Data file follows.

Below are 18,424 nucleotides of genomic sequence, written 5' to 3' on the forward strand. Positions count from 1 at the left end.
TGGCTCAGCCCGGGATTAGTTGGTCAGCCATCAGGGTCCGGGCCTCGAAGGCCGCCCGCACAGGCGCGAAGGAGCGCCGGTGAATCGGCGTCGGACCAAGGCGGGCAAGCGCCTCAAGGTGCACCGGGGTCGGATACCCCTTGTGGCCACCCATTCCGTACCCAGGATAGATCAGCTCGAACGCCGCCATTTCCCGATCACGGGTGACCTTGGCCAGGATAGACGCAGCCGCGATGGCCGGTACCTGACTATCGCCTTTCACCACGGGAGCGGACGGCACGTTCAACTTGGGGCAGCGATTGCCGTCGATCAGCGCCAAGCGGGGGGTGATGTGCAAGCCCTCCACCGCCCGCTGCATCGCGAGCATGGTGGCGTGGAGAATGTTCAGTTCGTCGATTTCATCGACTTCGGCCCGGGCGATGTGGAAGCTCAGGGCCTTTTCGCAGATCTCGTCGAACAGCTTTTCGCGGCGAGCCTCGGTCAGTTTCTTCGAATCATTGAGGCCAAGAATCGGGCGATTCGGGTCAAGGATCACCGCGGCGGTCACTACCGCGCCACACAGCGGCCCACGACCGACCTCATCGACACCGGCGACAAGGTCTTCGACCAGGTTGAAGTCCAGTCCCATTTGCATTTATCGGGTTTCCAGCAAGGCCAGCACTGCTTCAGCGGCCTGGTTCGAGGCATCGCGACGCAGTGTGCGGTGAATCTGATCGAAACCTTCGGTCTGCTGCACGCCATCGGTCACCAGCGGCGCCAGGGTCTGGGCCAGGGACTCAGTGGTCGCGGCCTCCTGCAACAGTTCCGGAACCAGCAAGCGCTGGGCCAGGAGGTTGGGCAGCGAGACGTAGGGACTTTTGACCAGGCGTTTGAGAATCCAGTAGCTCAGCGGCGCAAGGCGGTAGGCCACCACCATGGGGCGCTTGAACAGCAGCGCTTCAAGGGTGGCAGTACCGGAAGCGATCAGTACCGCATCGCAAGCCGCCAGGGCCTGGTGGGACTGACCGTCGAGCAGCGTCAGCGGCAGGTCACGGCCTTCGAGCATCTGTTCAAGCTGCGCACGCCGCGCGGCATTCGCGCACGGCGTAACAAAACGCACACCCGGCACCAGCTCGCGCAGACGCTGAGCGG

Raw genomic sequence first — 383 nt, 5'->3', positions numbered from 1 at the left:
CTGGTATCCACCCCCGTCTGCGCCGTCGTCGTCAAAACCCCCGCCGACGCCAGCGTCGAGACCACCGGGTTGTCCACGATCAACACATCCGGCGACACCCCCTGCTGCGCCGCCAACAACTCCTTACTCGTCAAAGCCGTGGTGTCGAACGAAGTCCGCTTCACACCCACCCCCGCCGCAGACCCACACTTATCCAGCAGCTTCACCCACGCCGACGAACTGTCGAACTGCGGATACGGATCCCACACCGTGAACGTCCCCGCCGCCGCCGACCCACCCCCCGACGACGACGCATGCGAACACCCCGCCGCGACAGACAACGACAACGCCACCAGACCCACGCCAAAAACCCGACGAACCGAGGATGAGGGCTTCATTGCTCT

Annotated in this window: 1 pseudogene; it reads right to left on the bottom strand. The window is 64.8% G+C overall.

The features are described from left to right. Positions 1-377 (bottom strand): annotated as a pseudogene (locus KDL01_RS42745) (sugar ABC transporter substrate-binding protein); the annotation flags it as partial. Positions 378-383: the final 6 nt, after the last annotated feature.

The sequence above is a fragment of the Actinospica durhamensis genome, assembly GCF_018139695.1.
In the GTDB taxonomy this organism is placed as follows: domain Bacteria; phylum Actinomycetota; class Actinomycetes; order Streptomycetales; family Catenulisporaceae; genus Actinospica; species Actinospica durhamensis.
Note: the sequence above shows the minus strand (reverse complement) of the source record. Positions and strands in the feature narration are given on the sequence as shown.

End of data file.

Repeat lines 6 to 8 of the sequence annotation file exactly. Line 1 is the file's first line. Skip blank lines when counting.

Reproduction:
The features are described from left to right. Positions 1-377 (bottom strand): annotated as a pseudogene (locus KDL01_RS42745) (sugar ABC transporter substrate-binding protein); the annotation flags it as partial. Positions 378-383: the final 6 nt, after the last annotated feature.

The sequence above is a fragment of the Actinospica durhamensis genome, assembly GCF_018139695.1.
In the GTDB taxonomy this organism is placed as follows: domain Bacteria; phylum Actinomycetota; class Actinomycetes; order Streptomycetales; family Catenulisporaceae; genus Actinospica; species Actinospica durhamensis.